I have listed my top 3 picks for best hostels in Stockholm below…
For the total rundown on where to stay in the city, check out our rad list of the best hostels in Stockholm.
Overall Best Hostel in Stockholm: Castanea Old Town
For me, Castanea Old Town ticks all the boxes. All of Stockholm’s most important sites are just a stone’s throw away from Castanea’s front door, you’ll find the Royal Palace, the Nobel Museum, and the Stockholm Cathedral as well!
Between the awesome staff, prime time location, and overall positive backpacker vibes, it won’t take you long before you too are thinking that Castanea Old Town is the best hostel in Stockholm for travelers.
Best of all, Castanea is NOT the most expensive hostel in Stockholm, despite it being the best. Enjoy the hell out of this place and tell Cecilia and the hostel team hello from all of us at the Broke Backpacker.
Best Hostel for Solo Travelers in Stockholm – City Backpackers
City Backpackers nearly was my favorite hostel in Stockholm for several reasons. The first is probably the fact that they offer a FREE sauna. If it snows while you are in town, the hostel hands out free saucer sleds for some ultimate urban sledding debauchery.
On top of this, City Backpackers offers free pasta for guests, and the communal kitchen is always the perfect chill spot for solo travelers. Another reliable social space is the bar.
Be sure to head to the Nomads bar and you’ll definitely find some new friends there. City Backpackers is a top hostel in Stockholm for their habit of always offering free stuff and because we enjoyed ourselves at the Nomads bar. Cheers City Backpackers, keep on doing your thing!
Best Party Hostel in Stockholm – Generator
If you’re travelling through Europe chances are you’ll stay at a Generator Hostel at some point. They seem to be sprouting up everywhere these days.
As the best party hostel in Stockholm, Generator is living up to its reputation on a nightly basis. If you’re down for a fun time be sure to check out the Generator bar before the night jumps into full swing. Get sipping on their tasty cocktails featuring some unique nordic twists.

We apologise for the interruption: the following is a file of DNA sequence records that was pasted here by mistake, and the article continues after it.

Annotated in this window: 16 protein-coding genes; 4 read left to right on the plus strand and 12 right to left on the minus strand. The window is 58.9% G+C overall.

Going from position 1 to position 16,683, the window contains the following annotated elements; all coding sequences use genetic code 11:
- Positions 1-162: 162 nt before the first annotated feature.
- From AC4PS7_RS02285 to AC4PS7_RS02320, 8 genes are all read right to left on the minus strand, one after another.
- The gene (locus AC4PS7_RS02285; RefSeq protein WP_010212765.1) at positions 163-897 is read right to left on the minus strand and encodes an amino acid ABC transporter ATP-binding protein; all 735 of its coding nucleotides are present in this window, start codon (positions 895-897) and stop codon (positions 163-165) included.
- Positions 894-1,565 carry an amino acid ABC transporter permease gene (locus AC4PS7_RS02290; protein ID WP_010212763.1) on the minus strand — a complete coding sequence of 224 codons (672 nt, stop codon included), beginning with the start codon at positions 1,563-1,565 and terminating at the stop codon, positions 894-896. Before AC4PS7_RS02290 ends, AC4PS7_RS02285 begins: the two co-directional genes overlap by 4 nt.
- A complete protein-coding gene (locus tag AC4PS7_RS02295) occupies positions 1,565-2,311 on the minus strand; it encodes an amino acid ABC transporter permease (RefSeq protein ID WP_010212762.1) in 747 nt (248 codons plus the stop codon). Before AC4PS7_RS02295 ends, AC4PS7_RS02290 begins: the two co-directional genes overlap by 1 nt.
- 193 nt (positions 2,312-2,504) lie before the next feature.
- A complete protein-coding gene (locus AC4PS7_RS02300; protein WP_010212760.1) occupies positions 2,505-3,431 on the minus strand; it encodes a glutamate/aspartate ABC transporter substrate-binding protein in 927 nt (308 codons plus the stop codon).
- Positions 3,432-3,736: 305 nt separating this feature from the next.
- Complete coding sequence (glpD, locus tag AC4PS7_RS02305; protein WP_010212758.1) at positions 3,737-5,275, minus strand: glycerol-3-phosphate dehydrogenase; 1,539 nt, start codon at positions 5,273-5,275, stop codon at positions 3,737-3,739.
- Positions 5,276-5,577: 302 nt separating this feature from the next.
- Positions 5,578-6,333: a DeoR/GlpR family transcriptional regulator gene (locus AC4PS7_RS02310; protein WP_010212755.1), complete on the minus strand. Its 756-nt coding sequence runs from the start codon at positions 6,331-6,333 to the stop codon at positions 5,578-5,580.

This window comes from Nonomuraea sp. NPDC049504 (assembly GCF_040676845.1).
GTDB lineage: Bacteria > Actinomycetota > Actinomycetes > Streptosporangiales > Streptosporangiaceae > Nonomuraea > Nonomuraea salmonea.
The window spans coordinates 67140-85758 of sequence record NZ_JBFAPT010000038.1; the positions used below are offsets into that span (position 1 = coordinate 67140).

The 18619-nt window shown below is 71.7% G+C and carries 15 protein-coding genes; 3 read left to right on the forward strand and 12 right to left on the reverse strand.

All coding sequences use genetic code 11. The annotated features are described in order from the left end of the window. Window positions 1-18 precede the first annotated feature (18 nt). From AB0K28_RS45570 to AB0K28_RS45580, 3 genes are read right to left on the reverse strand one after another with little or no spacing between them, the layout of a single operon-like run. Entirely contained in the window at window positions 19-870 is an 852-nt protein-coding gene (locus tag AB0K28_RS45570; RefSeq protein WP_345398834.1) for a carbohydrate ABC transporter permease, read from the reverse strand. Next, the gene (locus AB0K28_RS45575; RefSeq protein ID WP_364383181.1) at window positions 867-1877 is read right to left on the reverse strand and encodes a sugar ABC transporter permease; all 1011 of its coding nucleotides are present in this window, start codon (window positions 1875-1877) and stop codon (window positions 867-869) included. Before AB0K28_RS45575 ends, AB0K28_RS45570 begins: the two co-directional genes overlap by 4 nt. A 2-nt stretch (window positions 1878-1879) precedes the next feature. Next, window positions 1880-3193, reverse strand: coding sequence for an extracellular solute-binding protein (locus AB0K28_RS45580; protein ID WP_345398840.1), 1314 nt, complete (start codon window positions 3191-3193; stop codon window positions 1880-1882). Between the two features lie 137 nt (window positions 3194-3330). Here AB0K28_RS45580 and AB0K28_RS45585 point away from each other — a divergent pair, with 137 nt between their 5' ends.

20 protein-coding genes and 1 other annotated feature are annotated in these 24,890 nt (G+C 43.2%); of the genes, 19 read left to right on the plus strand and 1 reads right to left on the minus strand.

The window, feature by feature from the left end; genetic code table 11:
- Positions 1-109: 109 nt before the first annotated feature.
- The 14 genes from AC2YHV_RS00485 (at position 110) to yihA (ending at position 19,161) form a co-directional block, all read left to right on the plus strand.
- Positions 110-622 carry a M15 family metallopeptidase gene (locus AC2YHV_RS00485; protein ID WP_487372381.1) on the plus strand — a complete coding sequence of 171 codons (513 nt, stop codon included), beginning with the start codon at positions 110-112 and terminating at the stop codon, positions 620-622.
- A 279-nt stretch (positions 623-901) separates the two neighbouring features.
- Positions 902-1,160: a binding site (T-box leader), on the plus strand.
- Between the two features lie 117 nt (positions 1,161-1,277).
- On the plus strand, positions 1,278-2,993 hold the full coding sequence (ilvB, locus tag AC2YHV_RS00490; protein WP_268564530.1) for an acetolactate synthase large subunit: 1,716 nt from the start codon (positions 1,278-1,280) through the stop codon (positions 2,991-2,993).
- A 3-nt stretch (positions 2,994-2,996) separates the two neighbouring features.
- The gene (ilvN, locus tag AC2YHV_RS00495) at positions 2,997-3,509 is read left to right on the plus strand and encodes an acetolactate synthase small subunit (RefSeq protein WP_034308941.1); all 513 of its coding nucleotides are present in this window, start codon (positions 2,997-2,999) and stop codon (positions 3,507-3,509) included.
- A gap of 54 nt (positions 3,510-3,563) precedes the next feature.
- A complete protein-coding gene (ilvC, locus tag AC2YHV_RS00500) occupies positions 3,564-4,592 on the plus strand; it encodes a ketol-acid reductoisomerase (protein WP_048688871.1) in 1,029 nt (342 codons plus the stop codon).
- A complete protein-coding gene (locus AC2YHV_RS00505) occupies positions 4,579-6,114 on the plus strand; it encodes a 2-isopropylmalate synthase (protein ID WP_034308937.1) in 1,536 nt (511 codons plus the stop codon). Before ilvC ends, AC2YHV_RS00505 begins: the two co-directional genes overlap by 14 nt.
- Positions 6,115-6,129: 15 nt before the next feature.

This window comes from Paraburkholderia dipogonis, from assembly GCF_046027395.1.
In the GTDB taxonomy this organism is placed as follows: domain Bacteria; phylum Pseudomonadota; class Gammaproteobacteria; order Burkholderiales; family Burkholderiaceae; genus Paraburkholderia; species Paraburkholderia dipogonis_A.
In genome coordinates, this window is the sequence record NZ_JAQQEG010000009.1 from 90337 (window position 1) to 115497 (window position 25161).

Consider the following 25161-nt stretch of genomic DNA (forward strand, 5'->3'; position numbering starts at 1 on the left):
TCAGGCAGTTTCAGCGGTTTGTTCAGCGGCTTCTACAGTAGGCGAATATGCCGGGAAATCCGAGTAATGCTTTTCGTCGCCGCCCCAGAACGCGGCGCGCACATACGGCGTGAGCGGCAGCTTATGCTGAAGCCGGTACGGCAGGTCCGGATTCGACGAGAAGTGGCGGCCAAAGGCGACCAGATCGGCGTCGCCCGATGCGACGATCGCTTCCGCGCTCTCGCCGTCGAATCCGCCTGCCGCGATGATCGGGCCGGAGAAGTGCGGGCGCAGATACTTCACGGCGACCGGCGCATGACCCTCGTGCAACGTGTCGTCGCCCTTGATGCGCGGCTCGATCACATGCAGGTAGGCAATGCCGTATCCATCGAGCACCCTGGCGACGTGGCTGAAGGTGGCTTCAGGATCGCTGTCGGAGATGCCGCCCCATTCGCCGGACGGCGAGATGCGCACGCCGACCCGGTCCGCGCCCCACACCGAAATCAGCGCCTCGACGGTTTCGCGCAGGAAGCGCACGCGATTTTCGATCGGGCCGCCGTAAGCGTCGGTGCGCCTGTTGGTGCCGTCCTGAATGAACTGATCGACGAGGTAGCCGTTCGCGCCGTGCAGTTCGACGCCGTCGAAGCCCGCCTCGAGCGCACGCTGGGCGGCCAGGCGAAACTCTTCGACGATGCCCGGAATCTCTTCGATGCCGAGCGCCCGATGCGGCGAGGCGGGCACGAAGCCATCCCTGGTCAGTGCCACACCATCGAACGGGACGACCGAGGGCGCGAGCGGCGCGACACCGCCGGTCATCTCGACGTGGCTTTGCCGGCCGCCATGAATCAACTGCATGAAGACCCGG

The Generator bar is well lit, bright, and the ideal spot to begin the festivities, and it’s within walking distance to Stockholm’s best clubs. Generator is a brilliant youth hostel in Stockholm and can be found in the uber-trendy, hip neighborhood of Torsgatan.
There are PLENTY of cool things to do in Stockholm. Stockholm is a very seasonal place in terms of weather, so for the sake of this list, let’s assume that you are visiting when it is not -20 outside. Below I have chosen my top favorites for the 10 best things to do in Stockholm.
1. Check out the sunset from the Monteliusvägen trail.
2. Eat Swedish Cinnamon Buns
This one is self-explanatory. This may quickly become your favorite daily ritual whilst you are backpacking in Stockholm.
3. Check out the Royal Palace
Even if you don’t pay to take the tour of the inside, the Royal Palace is one of the most epic buildings in all of Scandinavia.
4. Wander around the Gamla Stan
No this is not another one of the “Stan” countries you missed. Gamla Stan is Stockholm’s beautifully preserved old town. Cobblestone streets, hidden alleyways, and cozy coffee shops abound.
5. Get Naked in a Swedish Sauna
Sweating out your anxieties and impurities is an essential part of what it means to be Swedish. Lake Källtorp is one of the best places to get naked and enjoy the full-on Swedish sauna experiences.
6. Party at one of Stockholm’s Legendary Open Air Clubs
You don’t need to spend a fortune drinking all night to enjoy the scene at one of Stockholm’s outdoor night clubs.
7. Visit the Islands
Stockholm is surrounded by islands and getting to some of them is cheaper than you think. Enjoy peaceful hikes, stunning scenery, and a break from the bustle of the city. The city may be gorgeous, but the 30,000 island archipelago surrounding Stockholm is next-level beauty.
8. Drink a Beer in the Hammarby Sjöstad area